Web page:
An international team of scientists has been testing a peptide isolated from the poison of the West African tarantula on mice with a view to developing a treatment for suffers of Dravet syndrome, a condition which can cause intellectual disabilities, multiple daily seizures and early death.
It is caused by a mutation in a gene which produces a protein known as SCN1A, which is critical for calming the electrical activity of the brain.
As a result, sufferers only have half the amount of the protein, resulting in overactive brain activity.
The study was published in the journal Proceedings of the National Academy of Sciences of the United States of America (PNAS).
Lead researcher Steven Petrou, from the Florey Institute of Neuroscience and Mental Health in Melbourne, Australia said: “We reasoned that if we could just make the remaining protein work harder, it would effectively pick up the slack, much like a cyclist on a tandem bicycle can help her exhausted passenger by pedalling harder to maintain speed.”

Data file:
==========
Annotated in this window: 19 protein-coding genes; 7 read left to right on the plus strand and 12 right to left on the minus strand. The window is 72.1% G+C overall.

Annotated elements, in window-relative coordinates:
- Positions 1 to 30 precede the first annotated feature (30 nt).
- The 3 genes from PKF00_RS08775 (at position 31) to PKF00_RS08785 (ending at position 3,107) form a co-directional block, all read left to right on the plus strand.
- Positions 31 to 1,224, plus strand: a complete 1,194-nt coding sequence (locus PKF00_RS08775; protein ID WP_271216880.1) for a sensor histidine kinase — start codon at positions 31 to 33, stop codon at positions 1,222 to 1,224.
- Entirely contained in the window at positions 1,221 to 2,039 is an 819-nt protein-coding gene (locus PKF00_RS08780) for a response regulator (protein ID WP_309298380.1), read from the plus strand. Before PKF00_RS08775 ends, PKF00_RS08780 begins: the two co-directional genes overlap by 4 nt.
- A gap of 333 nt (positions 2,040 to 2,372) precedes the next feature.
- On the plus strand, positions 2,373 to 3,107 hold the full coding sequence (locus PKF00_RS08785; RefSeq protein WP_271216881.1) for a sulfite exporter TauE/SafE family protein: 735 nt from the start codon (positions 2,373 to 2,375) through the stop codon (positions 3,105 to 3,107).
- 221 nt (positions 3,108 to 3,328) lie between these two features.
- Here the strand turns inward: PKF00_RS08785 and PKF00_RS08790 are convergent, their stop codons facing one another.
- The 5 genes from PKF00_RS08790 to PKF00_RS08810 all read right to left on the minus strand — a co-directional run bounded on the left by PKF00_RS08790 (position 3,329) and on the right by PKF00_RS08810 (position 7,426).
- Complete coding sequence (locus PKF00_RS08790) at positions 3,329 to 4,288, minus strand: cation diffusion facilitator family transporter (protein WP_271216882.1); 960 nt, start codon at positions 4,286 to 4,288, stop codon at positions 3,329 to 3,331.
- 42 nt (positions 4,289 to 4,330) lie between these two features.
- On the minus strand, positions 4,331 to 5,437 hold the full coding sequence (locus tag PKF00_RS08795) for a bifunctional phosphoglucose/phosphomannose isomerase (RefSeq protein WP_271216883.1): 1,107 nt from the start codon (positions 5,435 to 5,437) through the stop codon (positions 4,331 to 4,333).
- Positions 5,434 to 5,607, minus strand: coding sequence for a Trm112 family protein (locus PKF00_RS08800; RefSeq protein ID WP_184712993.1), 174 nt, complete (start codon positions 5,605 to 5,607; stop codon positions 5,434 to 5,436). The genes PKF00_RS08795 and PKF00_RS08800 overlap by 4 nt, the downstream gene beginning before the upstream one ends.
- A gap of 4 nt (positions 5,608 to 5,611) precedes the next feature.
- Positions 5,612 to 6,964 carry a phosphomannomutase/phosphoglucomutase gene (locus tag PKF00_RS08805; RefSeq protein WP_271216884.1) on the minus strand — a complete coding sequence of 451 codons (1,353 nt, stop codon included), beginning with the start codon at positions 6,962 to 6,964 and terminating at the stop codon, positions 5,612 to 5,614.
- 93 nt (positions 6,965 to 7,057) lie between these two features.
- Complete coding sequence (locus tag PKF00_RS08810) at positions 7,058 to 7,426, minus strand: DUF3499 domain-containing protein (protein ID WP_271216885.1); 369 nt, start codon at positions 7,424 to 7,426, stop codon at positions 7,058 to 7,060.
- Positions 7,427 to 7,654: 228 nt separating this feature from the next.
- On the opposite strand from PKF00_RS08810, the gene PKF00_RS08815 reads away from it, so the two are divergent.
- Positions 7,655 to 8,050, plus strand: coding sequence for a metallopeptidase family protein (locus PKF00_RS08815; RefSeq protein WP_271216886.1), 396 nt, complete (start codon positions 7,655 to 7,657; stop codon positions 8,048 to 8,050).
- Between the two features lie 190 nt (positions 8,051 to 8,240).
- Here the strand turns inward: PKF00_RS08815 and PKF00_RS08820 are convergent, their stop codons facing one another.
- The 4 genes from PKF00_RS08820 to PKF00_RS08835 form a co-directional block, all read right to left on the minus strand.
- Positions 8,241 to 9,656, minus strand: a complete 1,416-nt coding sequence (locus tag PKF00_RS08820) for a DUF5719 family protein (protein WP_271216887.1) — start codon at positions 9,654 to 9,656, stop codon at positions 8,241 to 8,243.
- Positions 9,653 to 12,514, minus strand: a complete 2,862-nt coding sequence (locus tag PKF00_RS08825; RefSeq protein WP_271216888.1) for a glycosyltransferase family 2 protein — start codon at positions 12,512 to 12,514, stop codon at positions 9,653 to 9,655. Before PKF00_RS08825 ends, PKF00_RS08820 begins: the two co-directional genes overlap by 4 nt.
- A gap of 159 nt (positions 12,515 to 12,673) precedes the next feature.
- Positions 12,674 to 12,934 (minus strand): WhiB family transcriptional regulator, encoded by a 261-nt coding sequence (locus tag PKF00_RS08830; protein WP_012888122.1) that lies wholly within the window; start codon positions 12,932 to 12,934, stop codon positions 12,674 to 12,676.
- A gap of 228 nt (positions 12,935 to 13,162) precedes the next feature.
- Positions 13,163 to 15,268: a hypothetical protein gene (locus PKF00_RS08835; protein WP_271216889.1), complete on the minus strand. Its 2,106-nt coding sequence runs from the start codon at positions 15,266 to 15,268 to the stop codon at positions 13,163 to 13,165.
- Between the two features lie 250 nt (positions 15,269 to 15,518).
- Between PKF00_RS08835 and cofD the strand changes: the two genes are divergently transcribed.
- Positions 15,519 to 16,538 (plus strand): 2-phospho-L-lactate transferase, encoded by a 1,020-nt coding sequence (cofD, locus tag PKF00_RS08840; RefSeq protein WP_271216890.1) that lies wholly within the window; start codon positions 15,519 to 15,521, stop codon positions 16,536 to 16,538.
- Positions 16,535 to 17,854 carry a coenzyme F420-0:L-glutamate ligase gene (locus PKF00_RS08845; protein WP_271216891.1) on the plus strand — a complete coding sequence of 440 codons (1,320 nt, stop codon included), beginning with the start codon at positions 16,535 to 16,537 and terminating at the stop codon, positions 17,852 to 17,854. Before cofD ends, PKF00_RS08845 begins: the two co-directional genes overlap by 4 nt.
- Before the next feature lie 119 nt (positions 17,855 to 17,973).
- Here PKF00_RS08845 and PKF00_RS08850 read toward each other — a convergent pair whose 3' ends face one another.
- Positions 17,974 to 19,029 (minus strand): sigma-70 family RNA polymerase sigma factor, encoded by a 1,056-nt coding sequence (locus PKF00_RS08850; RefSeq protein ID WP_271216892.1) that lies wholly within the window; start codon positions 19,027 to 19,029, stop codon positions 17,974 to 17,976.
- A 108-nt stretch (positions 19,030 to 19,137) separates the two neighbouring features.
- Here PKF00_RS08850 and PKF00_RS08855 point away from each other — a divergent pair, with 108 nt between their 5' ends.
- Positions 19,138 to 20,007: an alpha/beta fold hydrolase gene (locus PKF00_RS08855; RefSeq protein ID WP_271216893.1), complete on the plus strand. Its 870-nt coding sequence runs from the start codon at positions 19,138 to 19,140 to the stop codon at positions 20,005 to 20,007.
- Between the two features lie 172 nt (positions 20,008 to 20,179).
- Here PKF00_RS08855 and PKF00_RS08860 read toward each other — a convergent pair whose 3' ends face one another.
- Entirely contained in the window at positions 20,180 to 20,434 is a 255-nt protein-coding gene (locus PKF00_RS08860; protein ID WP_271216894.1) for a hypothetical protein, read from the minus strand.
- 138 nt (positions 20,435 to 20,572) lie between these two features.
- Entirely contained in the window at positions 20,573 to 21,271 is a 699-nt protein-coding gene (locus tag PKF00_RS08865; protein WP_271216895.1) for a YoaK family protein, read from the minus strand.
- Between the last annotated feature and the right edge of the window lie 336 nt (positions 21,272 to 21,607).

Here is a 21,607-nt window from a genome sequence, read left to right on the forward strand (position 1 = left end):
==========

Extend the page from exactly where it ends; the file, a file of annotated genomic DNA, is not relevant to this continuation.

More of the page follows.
Mr Petrou’s colleague Glenn King from the Institute for Molecular Bioscience at the University of Queensland hit upon the idea of tarantula venom having spent considerable time studying the venom of arthropods such spiders, scorpions and centipedes, for their potential to offer relief from chronic pain, epilepsy and stroke.
In accordance with the research, young Dravet-susceptible mice were given the peptide, called Hm1ar, with the result that their inhibitory interneuron activity was immediately boosted to normal levels.